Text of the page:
The event that starts the transformation of Hume from happy father and businessman down the path towards shaven-headed barbaric vigilantism (with a sudden keen fighting ability and impressive weapons-handling prowess – all skills that took Charles Bronson two movies in the “Death Wish” franchise before he reached!), with its reliance on the urban legend of the ol’ flashing headlights trick, the kind told by suburban families around the dinner table, convincing themselves of the danger of the less privileged and validating their contempt for the lower classes shunned from their neighborhoods.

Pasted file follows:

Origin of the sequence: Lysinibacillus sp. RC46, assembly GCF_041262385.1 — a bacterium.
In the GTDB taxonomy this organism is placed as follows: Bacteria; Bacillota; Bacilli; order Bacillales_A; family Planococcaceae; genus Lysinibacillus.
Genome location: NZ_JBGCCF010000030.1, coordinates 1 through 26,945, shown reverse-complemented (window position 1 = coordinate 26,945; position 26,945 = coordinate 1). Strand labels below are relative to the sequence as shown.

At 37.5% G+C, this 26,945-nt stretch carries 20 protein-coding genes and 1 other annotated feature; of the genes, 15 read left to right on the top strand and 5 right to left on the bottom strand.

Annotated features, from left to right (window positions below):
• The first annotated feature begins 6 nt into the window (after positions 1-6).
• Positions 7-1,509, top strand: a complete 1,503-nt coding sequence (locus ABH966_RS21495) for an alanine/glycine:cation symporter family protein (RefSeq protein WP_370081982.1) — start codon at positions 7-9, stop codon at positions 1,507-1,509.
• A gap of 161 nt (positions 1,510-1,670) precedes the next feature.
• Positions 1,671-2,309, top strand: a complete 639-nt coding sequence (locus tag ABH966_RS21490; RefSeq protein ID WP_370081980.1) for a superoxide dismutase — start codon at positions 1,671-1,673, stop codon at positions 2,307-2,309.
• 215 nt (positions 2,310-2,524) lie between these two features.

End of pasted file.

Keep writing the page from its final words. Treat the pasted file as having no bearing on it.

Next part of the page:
There are some cool action sequences, such as the car that goes off the side of the building roof, and a lot of effort put in some bravura action sequences (apparently, there was a lot of brouhaha at the time over the length and difficulty of mapping out the chase across a city parking garage, done all in one long shot as it moves from level to level), but it all gets watered down by how little attention is paid to things actually making sense, or having the characters respond in believable ways. And Wan tries to cover it all up with endless showmanship.